I have been looking around, unsuccessfully, for generalizations of universal algebra based on higher-order logic (rather than first order) and where the relations are not purely equational. Motivation: I need a "theory of syntax" for presentations of higher-order, non-equational theories. Furthermore, I want to be able to specify 'combinators' over these presentations, rigorously.

I am aware of Lawvere theories, but these are still equational (and neither particularly higher-order, though the multi-sorted generalization seems straightforward enough). There is a beginning of model theory done in a logical independent way, i.e. model theory over an institution; but that seems to concentrate on the model-theoretic aspects, rather than the universal algebra aspects. Perhaps what I am looking for are sketches?

[Edit:] From the various answer below, it seems I should be asking the question "how can I view type theory as a theory of syntax"? Somehow, that seems like an 'implementation' (as it requires a fair bit of 'encoding'); for example, to express the 'theory of categories' [i.e. (Obj, Mor, id, src, trg, $\circ$) and 5-6 axioms, I need a dependent record. Plus what is a sort (and sort constructor for Mor), what is an operation, and what is in Prop? Universal algebra cleanly separates these.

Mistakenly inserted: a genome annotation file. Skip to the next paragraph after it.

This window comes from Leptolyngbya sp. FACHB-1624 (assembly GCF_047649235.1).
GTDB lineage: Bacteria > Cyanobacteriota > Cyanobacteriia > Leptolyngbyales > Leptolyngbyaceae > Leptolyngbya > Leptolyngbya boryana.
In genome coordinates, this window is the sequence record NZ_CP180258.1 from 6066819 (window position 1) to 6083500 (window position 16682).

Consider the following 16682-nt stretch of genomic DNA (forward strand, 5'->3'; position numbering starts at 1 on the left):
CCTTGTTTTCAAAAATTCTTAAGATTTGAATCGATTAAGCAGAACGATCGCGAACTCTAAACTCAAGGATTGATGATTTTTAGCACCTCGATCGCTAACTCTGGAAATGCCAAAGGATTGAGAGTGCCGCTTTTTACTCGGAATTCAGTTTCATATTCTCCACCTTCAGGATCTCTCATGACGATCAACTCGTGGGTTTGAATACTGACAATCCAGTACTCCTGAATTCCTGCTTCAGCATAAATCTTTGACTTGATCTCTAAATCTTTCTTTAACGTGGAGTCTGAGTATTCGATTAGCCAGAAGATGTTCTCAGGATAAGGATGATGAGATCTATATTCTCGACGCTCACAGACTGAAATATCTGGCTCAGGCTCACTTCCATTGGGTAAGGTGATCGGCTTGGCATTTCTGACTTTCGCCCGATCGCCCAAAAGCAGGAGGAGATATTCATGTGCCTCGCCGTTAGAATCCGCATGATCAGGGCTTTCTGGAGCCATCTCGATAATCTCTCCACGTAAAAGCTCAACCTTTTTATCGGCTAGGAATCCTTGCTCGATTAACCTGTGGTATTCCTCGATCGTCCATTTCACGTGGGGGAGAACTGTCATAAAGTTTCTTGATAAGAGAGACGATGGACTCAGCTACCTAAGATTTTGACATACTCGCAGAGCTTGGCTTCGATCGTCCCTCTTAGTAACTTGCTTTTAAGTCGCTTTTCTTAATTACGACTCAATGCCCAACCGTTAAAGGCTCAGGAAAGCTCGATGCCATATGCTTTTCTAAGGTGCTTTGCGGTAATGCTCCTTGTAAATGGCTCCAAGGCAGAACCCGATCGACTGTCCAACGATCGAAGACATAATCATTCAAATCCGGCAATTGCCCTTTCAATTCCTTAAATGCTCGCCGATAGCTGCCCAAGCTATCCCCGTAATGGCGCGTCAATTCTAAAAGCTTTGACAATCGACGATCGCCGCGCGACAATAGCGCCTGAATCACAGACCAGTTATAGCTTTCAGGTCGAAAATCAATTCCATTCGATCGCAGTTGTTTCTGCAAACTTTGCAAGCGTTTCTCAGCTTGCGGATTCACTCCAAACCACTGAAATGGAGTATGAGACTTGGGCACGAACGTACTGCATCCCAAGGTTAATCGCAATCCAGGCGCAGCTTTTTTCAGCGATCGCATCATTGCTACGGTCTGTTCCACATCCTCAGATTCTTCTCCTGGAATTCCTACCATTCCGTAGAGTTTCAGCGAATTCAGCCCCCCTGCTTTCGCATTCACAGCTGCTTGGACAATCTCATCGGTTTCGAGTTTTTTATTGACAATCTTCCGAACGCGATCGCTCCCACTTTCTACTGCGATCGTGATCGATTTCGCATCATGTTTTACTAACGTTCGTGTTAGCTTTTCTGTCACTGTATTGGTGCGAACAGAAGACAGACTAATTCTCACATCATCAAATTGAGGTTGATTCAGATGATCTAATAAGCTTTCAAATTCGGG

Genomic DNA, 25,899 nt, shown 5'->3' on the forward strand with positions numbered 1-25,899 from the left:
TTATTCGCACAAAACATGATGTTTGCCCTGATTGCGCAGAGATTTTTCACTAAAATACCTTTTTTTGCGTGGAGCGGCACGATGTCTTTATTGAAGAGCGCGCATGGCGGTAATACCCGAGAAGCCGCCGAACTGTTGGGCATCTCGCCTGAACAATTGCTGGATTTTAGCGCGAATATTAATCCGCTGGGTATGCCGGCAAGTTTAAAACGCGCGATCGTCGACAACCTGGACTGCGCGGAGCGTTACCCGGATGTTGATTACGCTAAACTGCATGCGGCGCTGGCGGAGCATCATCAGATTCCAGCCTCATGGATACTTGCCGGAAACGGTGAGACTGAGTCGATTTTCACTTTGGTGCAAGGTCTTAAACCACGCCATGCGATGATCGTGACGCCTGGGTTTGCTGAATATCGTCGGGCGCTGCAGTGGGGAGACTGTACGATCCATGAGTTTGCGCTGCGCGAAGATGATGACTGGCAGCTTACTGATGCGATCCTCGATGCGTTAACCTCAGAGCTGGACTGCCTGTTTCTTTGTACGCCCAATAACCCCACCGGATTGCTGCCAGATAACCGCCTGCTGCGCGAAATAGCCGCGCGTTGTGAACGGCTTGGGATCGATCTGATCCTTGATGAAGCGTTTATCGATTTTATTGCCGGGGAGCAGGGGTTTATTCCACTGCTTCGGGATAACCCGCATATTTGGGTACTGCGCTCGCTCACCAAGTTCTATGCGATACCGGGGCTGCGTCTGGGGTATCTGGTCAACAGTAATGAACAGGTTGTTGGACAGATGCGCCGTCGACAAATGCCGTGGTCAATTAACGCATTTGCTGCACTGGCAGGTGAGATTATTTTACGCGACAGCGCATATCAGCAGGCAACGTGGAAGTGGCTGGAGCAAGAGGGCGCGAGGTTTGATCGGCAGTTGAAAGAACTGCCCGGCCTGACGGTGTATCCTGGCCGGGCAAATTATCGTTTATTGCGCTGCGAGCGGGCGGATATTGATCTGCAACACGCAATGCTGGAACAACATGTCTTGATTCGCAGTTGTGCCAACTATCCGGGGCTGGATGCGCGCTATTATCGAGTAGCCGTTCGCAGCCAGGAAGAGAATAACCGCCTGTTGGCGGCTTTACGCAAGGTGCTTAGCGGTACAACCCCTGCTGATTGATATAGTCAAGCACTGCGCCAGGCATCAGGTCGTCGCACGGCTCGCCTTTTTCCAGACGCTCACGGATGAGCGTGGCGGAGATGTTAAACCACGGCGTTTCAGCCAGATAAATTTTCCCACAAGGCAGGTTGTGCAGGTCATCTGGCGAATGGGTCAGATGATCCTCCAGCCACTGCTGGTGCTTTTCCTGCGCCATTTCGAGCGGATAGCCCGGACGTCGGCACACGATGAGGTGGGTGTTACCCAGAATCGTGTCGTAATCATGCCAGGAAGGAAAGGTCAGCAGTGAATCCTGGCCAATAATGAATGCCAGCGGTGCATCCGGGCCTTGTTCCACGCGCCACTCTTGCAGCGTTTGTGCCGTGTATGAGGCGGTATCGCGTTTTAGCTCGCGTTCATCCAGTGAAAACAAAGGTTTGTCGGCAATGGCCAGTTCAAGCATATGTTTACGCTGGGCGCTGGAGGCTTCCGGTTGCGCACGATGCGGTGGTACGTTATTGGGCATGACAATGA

A good question was asked: what theorems do I want? Well, whatever operations I make on theories, well-formedness of the results will require discharging some obligations -- these obligations should all be finitely expressible (and automatically well-formed). Furthermore, the resulting syntactic objects and their morphisms should form a finitely co-complete category. Note that I expect that deciding if a given (presentation of a ) theory has a model to be undecidable.

Sheaves in Geometry and Logicby MacLane and Moerdijk). Otherwise, you might find what you need inIntroduction to Higher Order Categorical Logicby Lambek and Scott. – François G. Dorais♦ Mar 11 '10 at 4:52